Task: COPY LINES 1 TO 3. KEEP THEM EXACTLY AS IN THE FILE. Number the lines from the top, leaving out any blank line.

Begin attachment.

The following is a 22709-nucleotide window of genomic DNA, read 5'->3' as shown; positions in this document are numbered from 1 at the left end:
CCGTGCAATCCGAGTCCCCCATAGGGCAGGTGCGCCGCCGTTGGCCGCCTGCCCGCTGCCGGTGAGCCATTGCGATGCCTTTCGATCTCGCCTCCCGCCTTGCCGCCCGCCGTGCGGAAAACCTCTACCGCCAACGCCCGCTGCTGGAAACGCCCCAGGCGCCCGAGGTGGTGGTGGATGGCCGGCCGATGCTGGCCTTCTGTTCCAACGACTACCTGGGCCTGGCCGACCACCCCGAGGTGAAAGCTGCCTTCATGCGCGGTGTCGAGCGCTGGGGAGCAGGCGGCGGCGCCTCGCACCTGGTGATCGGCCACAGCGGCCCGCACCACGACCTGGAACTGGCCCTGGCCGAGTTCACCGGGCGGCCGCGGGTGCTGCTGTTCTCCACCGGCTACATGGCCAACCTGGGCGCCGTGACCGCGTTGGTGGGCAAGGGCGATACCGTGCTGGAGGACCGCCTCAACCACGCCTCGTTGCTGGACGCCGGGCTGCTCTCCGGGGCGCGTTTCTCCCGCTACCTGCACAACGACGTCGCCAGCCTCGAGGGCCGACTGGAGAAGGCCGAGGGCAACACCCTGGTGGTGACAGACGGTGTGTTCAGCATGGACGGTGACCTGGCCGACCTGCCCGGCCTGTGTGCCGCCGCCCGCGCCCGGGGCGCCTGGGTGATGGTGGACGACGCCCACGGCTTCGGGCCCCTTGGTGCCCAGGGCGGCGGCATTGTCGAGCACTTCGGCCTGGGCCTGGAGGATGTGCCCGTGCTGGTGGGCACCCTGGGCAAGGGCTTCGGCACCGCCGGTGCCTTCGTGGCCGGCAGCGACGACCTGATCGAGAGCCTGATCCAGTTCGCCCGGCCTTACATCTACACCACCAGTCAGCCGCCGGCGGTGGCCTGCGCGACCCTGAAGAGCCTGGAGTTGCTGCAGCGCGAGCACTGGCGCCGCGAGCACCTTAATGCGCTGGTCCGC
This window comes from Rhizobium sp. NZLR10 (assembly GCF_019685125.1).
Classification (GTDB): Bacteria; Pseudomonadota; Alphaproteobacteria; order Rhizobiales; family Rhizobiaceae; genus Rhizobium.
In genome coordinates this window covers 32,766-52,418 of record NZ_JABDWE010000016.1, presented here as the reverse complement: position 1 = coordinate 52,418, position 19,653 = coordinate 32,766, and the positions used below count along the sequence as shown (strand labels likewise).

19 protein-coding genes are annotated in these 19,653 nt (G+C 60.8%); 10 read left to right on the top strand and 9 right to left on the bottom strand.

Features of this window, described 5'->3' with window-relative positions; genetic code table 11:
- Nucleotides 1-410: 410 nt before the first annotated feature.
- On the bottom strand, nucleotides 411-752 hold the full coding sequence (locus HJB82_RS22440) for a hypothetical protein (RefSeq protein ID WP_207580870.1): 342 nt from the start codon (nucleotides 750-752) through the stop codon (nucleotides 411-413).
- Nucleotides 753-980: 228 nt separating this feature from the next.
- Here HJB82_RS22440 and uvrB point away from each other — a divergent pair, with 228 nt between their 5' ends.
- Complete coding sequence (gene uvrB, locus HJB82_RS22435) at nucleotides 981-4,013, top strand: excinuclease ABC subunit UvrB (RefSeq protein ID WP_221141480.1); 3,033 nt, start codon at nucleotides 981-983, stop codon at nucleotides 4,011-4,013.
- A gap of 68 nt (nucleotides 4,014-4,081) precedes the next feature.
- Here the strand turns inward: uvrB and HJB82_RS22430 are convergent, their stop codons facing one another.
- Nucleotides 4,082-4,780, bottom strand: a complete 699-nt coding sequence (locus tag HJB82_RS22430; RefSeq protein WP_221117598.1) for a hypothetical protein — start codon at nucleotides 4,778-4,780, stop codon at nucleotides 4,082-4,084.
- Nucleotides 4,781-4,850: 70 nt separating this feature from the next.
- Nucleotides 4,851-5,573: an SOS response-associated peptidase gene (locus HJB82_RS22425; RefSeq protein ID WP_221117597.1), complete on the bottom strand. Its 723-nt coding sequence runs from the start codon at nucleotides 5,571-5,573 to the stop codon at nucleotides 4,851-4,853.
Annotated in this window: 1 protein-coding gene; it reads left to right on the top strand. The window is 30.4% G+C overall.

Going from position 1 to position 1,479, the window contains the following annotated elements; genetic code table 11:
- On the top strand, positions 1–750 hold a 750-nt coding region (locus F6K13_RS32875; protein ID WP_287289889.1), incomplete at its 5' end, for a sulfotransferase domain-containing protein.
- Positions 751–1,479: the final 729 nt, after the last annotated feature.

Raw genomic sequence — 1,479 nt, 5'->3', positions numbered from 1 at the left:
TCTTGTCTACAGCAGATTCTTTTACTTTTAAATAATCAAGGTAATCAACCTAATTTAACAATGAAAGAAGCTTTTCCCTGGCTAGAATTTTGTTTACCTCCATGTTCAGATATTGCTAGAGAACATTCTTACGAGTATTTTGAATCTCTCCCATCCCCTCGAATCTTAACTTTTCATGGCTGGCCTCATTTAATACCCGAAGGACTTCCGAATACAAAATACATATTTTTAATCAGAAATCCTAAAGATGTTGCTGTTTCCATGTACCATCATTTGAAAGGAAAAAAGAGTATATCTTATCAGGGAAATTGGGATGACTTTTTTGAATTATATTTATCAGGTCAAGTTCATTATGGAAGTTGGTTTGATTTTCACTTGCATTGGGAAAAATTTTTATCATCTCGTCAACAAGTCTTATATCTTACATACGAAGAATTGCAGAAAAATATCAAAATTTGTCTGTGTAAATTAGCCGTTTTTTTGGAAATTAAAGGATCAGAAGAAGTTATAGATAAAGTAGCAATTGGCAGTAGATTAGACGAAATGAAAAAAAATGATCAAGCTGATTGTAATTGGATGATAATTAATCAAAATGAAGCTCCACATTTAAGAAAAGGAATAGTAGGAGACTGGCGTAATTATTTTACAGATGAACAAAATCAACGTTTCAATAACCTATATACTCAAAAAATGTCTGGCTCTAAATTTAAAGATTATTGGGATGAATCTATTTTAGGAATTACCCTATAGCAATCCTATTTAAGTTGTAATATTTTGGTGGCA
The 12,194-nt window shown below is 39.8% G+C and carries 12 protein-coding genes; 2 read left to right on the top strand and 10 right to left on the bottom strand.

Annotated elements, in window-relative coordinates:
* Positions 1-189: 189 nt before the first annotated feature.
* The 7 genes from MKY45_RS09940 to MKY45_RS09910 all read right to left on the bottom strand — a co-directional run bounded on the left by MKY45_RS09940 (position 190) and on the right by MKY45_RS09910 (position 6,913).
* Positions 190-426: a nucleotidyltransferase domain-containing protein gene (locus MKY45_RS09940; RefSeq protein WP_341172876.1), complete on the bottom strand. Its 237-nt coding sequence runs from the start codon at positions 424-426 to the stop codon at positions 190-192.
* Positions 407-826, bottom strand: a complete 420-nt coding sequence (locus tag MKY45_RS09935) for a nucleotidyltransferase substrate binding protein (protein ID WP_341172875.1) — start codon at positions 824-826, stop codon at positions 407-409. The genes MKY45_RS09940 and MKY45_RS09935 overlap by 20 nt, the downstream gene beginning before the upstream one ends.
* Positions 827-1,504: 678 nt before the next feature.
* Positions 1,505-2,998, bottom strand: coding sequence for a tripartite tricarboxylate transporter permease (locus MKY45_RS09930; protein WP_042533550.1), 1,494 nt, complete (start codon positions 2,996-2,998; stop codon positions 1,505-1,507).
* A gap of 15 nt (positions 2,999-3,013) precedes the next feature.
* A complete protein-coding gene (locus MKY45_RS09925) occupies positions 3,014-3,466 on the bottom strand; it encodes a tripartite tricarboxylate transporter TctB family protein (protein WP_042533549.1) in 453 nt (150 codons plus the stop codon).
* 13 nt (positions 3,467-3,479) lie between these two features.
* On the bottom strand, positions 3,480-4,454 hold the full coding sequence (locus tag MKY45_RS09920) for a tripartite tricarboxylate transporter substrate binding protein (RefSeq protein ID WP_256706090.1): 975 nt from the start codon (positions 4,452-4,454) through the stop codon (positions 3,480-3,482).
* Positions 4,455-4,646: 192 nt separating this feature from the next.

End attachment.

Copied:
The following is a 22709-nucleotide window of genomic DNA, read 5'->3' as shown; positions in this document are numbered from 1 at the left end:
CCGTGCAATCCGAGTCCCCCATAGGGCAGGTGCGCCGCCGTTGGCCGCCTGCCCGCTGCCGGTGAGCCATTGCGATGCCTTTCGATCTCGCCTCCCGCCTTGCCGCCCGCCGTGCGGAAAACCTCTACCGCCAACGCCCGCTGCTGGAAACGCCCCAGGCGCCCGAGGTGGTGGTGGATGGCCGGCCGATGCTGGCCTTCTGTTCCAACGACTACCTGGGCCTGGCCGACCACCCCGAGGTGAAAGCTGCCTTCATGCGCGGTGTCGAGCGCTGGGGAGCAGGCGGCGGCGCCTCGCACCTGGTGATCGGCCACAGCGGCCCGCACCACGACCTGGAACTGGCCCTGGCCGAGTTCACCGGGCGGCCGCGGGTGCTGCTGTTCTCCACCGGCTACATGGCCAACCTGGGCGCCGTGACCGCGTTGGTGGGCAAGGGCGATACCGTGCTGGAGGACCGCCTCAACCACGCCTCGTTGCTGGACGCCGGGCTGCTCTCCGGGGCGCGTTTCTCCCGCTACCTGCACAACGACGTCGCCAGCCTCGAGGGCCGACTGGAGAAGGCCGAGGGCAACACCCTGGTGGTGACAGACGGTGTGTTCAGCATGGACGGTGACCTGGCCGACCTGCCCGGCCTGTGTGCCGCCGCCCGCGCCCGGGGCGCCTGGGTGATGGTGGACGACGCCCACGGCTTCGGGCCCCTTGGTGCCCAGGGCGGCGGCATTGTCGAGCACTTCGGCCTGGGCCTGGAGGATGTGCCCGTGCTGGTGGGCACCCTGGGCAAGGGCTTCGGCACCGCCGGTGCCTTCGTGGCCGGCAGCGACGACCTGATCGAGAGCCTGATCCAGTTCGCCCGGCCTTACATCTACACCACCAGTCAGCCGCCGGCGGTGGCCTGCGCGACCCTGAAGAGCCTGGAGTTGCTGCAGCGCGAGCACTGGCGCCGCGAGCACCTTAATGCGCTGGTCCGC
This window comes from Rhizobium sp. NZLR10 (assembly GCF_019685125.1).